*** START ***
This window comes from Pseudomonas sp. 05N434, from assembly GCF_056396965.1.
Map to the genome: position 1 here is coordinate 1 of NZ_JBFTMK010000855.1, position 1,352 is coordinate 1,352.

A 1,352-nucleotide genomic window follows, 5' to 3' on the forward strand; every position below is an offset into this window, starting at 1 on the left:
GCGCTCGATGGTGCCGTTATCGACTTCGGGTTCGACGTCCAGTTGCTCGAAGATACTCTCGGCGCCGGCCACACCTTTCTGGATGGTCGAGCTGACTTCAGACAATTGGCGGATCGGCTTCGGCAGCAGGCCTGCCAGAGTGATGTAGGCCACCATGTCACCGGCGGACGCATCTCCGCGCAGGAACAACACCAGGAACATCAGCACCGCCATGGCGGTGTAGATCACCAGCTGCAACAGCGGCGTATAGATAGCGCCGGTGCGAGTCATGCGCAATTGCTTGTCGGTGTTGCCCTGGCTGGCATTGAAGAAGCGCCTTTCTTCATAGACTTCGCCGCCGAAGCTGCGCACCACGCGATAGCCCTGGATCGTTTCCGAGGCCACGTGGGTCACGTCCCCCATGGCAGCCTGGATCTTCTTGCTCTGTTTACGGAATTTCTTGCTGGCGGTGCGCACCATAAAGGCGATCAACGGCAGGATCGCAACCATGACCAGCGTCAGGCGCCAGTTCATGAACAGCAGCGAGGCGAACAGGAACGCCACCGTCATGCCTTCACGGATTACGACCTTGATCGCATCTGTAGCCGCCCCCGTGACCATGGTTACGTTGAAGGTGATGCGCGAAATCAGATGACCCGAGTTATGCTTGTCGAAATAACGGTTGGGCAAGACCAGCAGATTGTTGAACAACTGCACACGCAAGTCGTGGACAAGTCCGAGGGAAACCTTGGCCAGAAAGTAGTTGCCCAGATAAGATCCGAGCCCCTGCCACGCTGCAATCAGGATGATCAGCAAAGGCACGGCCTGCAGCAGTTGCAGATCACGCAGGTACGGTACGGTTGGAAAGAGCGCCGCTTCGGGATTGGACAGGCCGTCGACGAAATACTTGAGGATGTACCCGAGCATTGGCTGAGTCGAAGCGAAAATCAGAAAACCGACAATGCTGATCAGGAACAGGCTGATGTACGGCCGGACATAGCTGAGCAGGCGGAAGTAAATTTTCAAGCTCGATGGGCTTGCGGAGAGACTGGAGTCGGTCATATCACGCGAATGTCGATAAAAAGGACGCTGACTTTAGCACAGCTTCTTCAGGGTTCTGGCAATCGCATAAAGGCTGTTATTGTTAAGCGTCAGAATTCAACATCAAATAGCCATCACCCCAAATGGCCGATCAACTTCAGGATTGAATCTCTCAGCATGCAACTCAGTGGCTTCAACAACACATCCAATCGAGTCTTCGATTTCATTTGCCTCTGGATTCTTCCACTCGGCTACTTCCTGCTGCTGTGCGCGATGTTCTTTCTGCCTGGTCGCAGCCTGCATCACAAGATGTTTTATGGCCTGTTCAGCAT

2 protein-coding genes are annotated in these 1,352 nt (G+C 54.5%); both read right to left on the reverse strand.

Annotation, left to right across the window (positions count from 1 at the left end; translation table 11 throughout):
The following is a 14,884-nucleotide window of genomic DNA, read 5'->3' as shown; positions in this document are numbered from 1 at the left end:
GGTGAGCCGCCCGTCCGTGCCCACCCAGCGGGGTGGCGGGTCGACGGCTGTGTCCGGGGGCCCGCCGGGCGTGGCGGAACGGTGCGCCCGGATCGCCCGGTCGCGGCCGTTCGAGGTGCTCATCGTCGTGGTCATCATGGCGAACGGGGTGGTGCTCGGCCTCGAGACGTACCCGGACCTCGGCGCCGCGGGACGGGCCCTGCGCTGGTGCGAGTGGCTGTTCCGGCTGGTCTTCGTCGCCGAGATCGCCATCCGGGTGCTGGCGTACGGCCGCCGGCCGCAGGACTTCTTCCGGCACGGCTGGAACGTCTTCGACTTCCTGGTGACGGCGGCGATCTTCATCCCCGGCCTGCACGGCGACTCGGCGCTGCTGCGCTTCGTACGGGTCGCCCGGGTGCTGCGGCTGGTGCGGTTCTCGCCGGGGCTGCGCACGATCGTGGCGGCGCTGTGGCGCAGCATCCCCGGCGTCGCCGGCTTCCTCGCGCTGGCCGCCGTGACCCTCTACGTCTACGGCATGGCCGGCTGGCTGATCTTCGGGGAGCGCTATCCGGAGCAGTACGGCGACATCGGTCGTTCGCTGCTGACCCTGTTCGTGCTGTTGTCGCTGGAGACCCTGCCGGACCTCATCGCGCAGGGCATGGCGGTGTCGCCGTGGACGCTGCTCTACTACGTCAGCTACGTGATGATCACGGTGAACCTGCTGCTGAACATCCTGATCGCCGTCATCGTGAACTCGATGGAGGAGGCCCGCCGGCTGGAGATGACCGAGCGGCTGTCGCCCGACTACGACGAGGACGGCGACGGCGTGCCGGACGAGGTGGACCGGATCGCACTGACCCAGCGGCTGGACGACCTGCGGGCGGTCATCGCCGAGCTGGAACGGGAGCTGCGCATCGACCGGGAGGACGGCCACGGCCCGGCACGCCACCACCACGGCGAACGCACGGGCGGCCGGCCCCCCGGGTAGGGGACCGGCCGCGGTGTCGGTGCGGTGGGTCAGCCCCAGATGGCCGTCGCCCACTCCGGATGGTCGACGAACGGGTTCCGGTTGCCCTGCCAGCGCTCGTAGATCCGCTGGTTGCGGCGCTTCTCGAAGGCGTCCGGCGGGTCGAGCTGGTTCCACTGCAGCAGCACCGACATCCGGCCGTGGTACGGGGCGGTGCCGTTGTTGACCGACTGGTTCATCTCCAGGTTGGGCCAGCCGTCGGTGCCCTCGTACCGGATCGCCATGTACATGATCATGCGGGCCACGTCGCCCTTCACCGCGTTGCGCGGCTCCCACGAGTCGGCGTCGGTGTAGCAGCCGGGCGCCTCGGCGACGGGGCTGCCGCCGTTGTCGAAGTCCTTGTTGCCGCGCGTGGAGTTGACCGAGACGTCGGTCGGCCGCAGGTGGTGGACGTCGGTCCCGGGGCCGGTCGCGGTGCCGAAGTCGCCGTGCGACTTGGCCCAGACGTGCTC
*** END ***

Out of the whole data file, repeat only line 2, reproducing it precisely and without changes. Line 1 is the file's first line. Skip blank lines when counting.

Map to the genome: position 1 here is coordinate 1 of NZ_JBFTMK010000855.1, position 1,352 is coordinate 1,352.